America’s Battle Royale Against Invasive Species

America's Battle Royale Against Invasive Species

October 13, 2016 5:00 am
Close-up, side view of goldfish swimming in an aquarium. (Getty Images)
Close-up, side view of goldfish swimming in an aquarium. (Getty Images)
FILE - In this June 13, 2012 file photo, Asian carp, jolted by an electric current from a research boat, jump from the Illinois River near Havana, Ill. A years-long effort to find a strategy to keep the invasive Asian carp out of the Great Lakes appears to be coming up empty. An advisory panel considering options is scheduled to go out of business Thursday, still deadlocked. (AP Photo/John Flesher, File)
Asian carp, jolted by an electric current from a research boat, jump from the Illinois River near Havana, Ill.  (John Flesher/AP)

“What lit the fuse was humans traveling more.” So says Nicholas J. Schroeck, director of the Transnational Environmental Law Clinic at Wayne State University Law School, in reference to the nationwide explosion in invasive species populations. (Full disclosure: The author of this piece is friends with the professor.) Schroeck, who is also an assistant clinical professor, has studied the ill effects of invasive species for a decade, with expertise in the area of the Asian carp. (The fish, unlike some invasive species, were brought over to the U.S. intentionally to help clean up catfish farming lagoons and treat sewage. But when they escaped their environs all ecological hell broke loose.)

If you’re unfamiliar with the problem of invasive species, it’s been a pervasive one for centuries. What happens is everything from foreign cargo ships to Uncle Bob’s fishing boat find their way into different ports, unknowingly carrying weeds or the eggs of an invasive species, and boom! A new creature gets introduced into the environment and has an adverse effect on its native or endangered/protected species. In the Great Lakes region alone, says Schroeck, there are over 180 invasive species that have been shuttled in via international shipping and have now set up shop for good.

What can the average Joe do to prevent this sort of thing from happening? Well, beyond making sure your boat is properly cleaned before putting down anchor in a new area—and supporting all the invasive species–hunting contests out there—it’s pretty simple: be responsible. Says Schroeck:

“If you are really into [your] aquarium, [buy fish] from reputable dealers that aren’t selling you fish that shouldn’t have been caught or bred in the first place. And then [don’t release] them into the wild. It could potentially lead to all types of problems.”

That exact issue recently reared its ugly head, when a monster goldfish turned up in Australia. (Click here for more on the “feral goldfish invasion.”) “The ‘goldfish problem’ is similar to the threat from Asia carp,” says Schroeck. “With goldfish, the problem is humans. Specifically, people who release goldfish into surface waters where they can often thrive, eat a lot, and reproduce.”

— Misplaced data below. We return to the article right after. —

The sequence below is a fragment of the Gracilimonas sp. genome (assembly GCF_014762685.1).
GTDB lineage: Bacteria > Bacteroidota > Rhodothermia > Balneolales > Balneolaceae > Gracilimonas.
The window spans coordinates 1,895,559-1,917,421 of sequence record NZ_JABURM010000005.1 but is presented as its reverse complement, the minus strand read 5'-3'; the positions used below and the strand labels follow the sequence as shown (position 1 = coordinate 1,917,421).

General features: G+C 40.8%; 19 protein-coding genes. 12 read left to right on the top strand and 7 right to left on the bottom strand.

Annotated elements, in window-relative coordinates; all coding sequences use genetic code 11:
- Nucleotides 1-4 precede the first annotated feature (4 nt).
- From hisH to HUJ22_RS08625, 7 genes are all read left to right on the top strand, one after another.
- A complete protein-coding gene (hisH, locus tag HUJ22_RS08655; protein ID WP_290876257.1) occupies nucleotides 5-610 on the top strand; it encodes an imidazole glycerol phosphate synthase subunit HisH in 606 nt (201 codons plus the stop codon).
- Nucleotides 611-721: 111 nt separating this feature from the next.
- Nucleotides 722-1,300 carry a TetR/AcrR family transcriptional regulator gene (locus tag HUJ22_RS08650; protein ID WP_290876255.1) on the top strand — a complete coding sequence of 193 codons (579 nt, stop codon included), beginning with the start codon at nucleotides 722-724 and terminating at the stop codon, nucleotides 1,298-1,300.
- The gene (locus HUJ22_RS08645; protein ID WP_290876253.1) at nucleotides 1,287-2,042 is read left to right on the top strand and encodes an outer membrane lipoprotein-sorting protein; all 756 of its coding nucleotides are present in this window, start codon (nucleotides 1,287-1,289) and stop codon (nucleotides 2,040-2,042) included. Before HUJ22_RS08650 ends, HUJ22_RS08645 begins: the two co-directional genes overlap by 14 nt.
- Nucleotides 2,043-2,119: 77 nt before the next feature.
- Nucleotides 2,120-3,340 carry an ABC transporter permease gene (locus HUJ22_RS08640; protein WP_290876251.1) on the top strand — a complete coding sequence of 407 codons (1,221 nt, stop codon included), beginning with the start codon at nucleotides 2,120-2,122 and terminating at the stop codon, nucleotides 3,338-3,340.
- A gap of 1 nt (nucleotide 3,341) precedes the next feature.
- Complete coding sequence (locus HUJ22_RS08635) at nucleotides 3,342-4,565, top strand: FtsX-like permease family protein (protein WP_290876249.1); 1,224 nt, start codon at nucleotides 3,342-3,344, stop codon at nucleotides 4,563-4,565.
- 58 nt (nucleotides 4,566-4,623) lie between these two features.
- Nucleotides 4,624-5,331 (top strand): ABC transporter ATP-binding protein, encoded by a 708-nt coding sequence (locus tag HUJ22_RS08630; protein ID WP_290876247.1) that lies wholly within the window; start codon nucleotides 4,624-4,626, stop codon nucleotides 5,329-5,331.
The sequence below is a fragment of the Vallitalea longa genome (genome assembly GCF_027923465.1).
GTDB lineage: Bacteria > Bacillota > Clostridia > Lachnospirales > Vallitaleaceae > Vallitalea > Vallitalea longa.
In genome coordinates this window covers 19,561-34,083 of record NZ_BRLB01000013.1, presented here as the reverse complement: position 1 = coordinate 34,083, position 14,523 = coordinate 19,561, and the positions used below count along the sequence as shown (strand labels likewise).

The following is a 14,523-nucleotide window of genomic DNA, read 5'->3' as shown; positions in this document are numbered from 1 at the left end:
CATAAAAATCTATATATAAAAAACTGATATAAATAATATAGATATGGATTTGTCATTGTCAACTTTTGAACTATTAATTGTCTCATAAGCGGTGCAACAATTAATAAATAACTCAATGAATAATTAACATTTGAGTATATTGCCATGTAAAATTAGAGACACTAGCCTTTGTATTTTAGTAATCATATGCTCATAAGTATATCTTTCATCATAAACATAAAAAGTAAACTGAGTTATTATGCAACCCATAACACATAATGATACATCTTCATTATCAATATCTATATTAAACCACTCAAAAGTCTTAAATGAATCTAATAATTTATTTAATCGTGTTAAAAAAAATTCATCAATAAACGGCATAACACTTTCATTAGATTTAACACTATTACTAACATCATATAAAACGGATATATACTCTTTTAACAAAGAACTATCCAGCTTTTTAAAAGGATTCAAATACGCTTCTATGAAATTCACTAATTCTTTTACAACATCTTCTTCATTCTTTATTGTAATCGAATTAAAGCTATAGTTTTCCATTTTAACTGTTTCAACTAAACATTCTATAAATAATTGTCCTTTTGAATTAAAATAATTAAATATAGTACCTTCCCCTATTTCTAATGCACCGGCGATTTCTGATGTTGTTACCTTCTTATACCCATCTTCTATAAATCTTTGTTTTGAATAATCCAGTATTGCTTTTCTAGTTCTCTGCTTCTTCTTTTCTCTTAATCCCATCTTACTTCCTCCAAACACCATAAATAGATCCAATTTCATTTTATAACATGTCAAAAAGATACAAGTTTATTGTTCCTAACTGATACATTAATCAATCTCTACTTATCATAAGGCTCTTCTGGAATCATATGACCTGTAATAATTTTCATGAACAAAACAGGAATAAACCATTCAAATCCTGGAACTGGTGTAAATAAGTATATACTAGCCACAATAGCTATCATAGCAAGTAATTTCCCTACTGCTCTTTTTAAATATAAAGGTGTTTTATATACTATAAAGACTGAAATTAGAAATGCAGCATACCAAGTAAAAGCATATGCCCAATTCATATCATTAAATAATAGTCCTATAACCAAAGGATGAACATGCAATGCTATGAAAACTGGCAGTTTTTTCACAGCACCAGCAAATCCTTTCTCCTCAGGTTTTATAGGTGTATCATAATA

The invasive species problem isn’t just costly to local ecosystems; it hits us all in our wallets as well. Schroeck notes that it’s been estimated that the Asian carp problem could cost $7 billion for the sport and commercial fishing industries in the Great Lakes region alone.

Below, take a look at some of the worst invasive species, along with notes about each of them from Schroeck.

Steve Tyscko holds a carp in Havana, Illinois March 11, 2011. ( John Gress/Corbis via Getty Images)
( John Gress/Corbis via Getty Images)
Corbis via Getty Images

Asian Carp (China)
Origin: China
How They Arrived: Imported to the U.S. to help clean ponds, as well as for sewage treatment purposes
“A very significant threat to the Great Lakes ecosystem and Great Lakes fisheries. They are voracious eaters and reproduce faster than rabbits. The concern is that they will completely destroy the food chain.” 

Close-up, side view of goldfish swimming in an aquarium. (Getty Images)
(Getty Images)

: China
How They Arrived: Introduced as pets in 1850s
“The lesson here is that people should not release pets from their aquarium into the natural environment.”

PHILADELPHIA - APRIL 28: A northern snakehead fish swims in a tank at the Academy of Natural Sciences April 28, 2005 in Philadelphia, Pennsylvania. Richard Horwitz, a senior biologist with the Academy of Natural Sciences and his team caught 15 northern snakehead, whose scientific name is Channa Argus, in FDR Park two days ago. The northern snakehead can grow to several feet in size, crawl on land for short distances, and is native to Asia and Africa. Scientists fear the fish, with its voracious appetite, can destroy or severely harm the ecosystem. (William Thomas Cain/Getty Images)
(William Thomas Cain/Getty Images)
Getty Images

Snakehead Fish
Origin: Africa/Asia
How They Arrived: Introduced intentionally as a source of food